than 10 years.
The convention, after voting se,,eral
times to limit the speeches from this
time on to 10 iinutes each, save on
the dizsii.sSon of the suffrage article,
finally refused to put on any limil
TIIE BILL OF RIG1ITh.
The whole of the Bill of Rights wat
adopted at the night session Wednes
day with the exception of that section
on trial by jury, which was passed to
await the judiciary report, the sections
on elections, which were passed over
by a vote, and the section which pro
vides as t.o lines and bail, which has in
it that "the power to punish for con
tetipt shall not in any case extend to
to imipri.onient ir the State Peniten
tiary,- was passed ovec by request of
31r. Miower, -\ho had the report in
Large as chairman of the sub-commit
tee that reported the proposed article.
The article as adopted, with onlv
three sectious left pending, is as
Section 1. All political powers are vested
in and1 d-rived from the people only. There
ifv, therf have the right at all tunes to mod
ify thvr fvrmn if government. when the pu
Ji-- good demiand:s.
Seetion 2. All powers not hercin delegated
are ri,sarved to the peole: nor shall the
e1nm1rati,in of certain rights herein ie cou
strued to deny or disparage others retained
jy the peiop,le.
Section :;. Representation in tlo. House of
]}.'pr:-sentatives shall be apportioned ar-or
din;g ti' population.
N'cio 'IP 1 The General Assemibiy ought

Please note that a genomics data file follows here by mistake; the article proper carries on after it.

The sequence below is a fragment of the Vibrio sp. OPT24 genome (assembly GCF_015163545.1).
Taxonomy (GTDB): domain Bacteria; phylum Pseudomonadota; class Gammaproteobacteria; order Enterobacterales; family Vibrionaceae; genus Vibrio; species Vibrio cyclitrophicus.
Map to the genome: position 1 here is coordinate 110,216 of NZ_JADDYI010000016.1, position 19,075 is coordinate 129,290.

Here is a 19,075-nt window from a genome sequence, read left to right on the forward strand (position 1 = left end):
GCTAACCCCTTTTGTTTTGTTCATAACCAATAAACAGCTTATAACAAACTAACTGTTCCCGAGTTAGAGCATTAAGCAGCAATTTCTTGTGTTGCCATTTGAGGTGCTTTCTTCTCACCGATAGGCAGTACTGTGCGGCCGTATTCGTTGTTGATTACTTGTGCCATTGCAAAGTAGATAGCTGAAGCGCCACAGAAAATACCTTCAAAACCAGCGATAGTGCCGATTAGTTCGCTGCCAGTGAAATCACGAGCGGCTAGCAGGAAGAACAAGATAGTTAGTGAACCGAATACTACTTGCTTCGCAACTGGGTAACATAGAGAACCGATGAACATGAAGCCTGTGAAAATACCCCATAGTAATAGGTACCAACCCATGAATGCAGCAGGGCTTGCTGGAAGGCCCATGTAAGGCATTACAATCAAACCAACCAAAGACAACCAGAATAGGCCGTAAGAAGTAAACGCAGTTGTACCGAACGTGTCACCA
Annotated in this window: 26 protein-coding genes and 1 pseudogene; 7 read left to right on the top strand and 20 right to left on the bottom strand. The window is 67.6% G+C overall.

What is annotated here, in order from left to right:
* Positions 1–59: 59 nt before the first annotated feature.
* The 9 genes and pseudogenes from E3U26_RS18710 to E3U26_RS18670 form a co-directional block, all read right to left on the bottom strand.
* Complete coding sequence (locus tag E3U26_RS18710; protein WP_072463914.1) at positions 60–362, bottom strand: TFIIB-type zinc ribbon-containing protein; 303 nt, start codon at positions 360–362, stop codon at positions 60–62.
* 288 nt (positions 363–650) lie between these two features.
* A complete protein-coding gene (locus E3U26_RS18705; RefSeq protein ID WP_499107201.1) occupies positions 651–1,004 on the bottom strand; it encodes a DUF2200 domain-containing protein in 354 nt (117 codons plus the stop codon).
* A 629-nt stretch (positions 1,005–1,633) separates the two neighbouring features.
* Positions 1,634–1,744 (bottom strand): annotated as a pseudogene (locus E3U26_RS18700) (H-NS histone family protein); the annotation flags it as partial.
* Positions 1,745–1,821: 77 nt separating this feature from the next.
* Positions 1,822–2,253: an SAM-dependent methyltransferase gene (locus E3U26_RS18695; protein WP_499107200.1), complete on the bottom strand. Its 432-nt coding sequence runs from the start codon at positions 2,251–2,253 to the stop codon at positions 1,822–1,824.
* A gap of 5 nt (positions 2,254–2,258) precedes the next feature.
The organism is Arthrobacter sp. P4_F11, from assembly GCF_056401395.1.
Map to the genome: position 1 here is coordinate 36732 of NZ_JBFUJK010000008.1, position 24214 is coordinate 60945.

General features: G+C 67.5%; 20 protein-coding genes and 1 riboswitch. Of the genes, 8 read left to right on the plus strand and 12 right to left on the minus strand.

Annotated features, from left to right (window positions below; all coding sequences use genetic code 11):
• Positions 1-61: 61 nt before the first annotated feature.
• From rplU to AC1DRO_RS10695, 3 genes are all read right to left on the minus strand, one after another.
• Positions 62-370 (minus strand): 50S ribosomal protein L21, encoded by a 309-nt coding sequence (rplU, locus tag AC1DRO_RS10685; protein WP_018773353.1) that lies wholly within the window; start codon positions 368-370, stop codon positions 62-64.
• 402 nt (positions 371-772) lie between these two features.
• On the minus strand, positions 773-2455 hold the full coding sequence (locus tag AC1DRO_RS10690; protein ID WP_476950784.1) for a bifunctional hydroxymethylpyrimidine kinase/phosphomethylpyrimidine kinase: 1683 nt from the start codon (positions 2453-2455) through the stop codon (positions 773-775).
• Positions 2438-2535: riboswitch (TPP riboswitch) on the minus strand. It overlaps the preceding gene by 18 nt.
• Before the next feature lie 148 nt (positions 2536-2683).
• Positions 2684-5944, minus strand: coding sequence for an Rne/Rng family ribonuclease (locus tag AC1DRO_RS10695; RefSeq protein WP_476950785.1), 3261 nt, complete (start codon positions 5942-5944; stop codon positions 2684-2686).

fre'quentlA to assemble for the redress if
grievance and for mnaking new laws as the
onnon goo, may require.
Sectio '5. Tho General Assembly shall
niake a' law respecting an establishment of
relig-.n or prohibitingthe free exercise there
of !r :arid,,-inig the freedom of speech or of
thw p:-:re-s or the right of the people peacea
I.ly to as-imtble and to jetition the Govern
int. or any department thereof. for a red
rss ,f --rievances. -
I The privileges and iuimuni
ties if vitizens of this State and of the United
St at's. un.r this Constitution. shall not be
ahride1 nor shall any person' b' deprived
of life. liberl'y or property without duo pror
es of law. ior siall any person be denied
tha equal protaetion of the laws.
Seat aikn All property subject to taxa
ti-in -bal b taxed in proportion to its value.
'-:tean 8. No tax subsidy. charge, impost
tax ir luties shall be established. tixed. laid
or levied under any pretext whatsoever